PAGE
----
The passing of 2010 into 2011 not only brought “A” New Year but 2. Living in Korea, I am 24 years old. I’ve gained 2 years in the 4 month span that I’ve lived here. Let me explain how I have defied physics and hopped into this Korean Delorean of mine.
At birth a Korean is a one year old. Where in western countries we count age by saying that I have passed my 22nd year of life, in Korea (and other East Asian countries) they say that I am in my 23rd year of life. Six of one, half dozen of the other.
Okay, well that accounts for one year, you say, but what about the second? Korean’s become a year older with each New Year. They do still celebrate their actual day of birth, but the additional year gets added with everyone else on the New Year. Of course I didn’t know this in the beginning, but soon learned that it was moot to ask my students how old they were. All of my 4th graders answered that they were 11 years old, my 5th graders, 12, and my 6th graders, 13.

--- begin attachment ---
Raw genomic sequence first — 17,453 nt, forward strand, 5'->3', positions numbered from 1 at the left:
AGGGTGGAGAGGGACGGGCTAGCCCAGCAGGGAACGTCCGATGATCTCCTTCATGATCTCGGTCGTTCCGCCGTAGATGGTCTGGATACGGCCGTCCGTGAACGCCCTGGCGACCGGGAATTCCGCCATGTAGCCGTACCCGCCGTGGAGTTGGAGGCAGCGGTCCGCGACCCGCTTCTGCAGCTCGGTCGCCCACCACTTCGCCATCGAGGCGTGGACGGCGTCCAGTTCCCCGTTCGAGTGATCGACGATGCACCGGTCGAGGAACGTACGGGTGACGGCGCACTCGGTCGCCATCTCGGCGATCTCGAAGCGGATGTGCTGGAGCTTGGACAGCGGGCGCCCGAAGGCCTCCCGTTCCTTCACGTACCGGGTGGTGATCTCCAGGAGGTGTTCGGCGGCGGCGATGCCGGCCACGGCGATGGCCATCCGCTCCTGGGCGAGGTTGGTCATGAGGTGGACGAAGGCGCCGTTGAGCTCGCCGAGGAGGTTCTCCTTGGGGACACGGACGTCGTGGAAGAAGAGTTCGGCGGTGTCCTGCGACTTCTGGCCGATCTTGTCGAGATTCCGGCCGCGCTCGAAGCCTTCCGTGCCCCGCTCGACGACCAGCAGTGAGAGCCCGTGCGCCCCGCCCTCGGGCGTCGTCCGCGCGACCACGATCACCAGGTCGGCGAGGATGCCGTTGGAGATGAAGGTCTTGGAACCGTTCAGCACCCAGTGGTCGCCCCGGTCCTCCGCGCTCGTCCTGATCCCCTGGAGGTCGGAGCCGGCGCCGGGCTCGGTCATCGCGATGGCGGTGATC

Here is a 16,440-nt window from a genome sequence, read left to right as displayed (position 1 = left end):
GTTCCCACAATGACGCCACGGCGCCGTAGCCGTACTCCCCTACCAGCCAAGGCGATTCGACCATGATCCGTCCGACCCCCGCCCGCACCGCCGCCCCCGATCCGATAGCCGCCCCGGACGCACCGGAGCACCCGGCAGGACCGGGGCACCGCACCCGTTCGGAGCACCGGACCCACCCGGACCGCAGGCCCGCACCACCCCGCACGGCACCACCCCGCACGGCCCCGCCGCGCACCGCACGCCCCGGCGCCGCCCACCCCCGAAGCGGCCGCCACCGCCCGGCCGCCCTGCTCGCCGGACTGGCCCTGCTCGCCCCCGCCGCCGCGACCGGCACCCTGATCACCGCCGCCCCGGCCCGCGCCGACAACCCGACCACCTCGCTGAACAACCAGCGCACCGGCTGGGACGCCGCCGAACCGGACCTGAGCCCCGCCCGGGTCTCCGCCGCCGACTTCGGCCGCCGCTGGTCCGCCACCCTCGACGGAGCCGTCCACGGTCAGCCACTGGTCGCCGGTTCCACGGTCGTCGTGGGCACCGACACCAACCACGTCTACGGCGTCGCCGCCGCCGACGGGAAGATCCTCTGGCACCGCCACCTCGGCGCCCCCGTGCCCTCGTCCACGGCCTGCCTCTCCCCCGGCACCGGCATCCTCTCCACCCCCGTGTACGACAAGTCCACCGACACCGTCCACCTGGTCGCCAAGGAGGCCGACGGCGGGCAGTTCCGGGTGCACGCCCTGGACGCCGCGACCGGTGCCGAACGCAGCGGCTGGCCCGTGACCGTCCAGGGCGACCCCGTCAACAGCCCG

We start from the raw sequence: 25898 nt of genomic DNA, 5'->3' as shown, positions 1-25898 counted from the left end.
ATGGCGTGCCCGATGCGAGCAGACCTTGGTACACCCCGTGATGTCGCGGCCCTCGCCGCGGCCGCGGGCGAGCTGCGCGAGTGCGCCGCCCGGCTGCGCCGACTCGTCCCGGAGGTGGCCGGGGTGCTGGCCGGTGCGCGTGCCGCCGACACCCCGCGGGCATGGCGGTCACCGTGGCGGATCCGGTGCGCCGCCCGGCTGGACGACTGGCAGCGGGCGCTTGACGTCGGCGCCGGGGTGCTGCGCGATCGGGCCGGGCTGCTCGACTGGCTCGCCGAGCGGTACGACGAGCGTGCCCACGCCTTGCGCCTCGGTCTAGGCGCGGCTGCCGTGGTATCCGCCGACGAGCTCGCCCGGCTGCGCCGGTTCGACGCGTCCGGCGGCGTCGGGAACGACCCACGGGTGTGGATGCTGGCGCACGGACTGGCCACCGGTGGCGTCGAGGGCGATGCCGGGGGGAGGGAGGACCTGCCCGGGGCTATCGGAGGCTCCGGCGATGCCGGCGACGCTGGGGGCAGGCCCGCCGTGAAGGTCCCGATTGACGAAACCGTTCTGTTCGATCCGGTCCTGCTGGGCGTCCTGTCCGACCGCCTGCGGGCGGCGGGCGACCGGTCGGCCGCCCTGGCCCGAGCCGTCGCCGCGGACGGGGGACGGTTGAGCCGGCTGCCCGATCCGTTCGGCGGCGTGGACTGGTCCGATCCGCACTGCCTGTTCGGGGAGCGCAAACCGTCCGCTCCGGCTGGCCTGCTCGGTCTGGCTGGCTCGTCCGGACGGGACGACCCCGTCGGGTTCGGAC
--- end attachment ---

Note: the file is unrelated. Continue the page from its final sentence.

Traditionally, Korean’s believe that you gain a year by eating a specific rice cake soup called ttokkuk on the first day of the year. Folks, I ate the soup, but, not knowing the ceremony, I was 2 days late. The first day back to school landed on the 3rd. The school took the teachers out for ttokkuk, which I really enjoyed. There was chicken in the soup and the rice cakes had the consistency of dumplings. It was not far from its southern/comfort food counterpart.
So what age am I now? Should I subtract a year for that?? Hmmm… Add a year here, subtract one there. This is getting to be a little much.
In a conversation with my Korean co-teacher I asked: “So, Jella, did you eat the soup?” A snicker, “No, I didn’t want the year.” Think how valuable this tradition could be in the States. Not thrilled about moving into your 30s, 40s, 50s? There is a simple solution: Quit the soup. OR, rather, knowing how eager kids are to grow up, “I’ll take 2 servings of the soup this year, mom.”